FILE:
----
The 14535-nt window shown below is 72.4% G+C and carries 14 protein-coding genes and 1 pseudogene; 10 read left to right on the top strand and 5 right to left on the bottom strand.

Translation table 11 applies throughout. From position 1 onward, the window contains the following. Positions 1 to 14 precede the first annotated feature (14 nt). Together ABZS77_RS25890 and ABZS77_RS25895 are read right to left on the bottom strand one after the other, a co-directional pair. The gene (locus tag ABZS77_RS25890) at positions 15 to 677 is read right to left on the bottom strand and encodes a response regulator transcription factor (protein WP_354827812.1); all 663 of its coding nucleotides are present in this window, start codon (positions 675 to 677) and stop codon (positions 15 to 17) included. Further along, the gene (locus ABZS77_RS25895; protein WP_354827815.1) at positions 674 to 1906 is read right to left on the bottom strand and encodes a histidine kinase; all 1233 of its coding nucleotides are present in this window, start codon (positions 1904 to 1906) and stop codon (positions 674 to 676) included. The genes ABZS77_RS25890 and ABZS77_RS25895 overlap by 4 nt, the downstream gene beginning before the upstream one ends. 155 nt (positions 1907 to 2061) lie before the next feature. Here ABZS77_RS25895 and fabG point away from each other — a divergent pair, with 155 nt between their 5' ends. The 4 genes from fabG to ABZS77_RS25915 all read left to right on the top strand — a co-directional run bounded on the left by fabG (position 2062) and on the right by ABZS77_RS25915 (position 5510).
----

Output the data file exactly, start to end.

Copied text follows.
The 14535-nt window shown below is 72.4% G+C and carries 14 protein-coding genes and 1 pseudogene; 10 read left to right on the top strand and 5 right to left on the bottom strand.

Translation table 11 applies throughout. From position 1 onward, the window contains the following. Positions 1 to 14 precede the first annotated feature (14 nt). Together ABZS77_RS25890 and ABZS77_RS25895 are read right to left on the bottom strand one after the other, a co-directional pair. The gene (locus tag ABZS77_RS25890) at positions 15 to 677 is read right to left on the bottom strand and encodes a response regulator transcription factor (protein WP_354827812.1); all 663 of its coding nucleotides are present in this window, start codon (positions 675 to 677) and stop codon (positions 15 to 17) included. Further along, the gene (locus ABZS77_RS25895; protein WP_354827815.1) at positions 674 to 1906 is read right to left on the bottom strand and encodes a histidine kinase; all 1233 of its coding nucleotides are present in this window, start codon (positions 1904 to 1906) and stop codon (positions 674 to 676) included. The genes ABZS77_RS25890 and ABZS77_RS25895 overlap by 4 nt, the downstream gene beginning before the upstream one ends. 155 nt (positions 1907 to 2061) lie before the next feature. Here ABZS77_RS25895 and fabG point away from each other — a divergent pair, with 155 nt between their 5' ends. The 4 genes from fabG to ABZS77_RS25915 all read left to right on the top strand — a co-directional run bounded on the left by fabG (position 2062) and on the right by ABZS77_RS25915 (position 5510).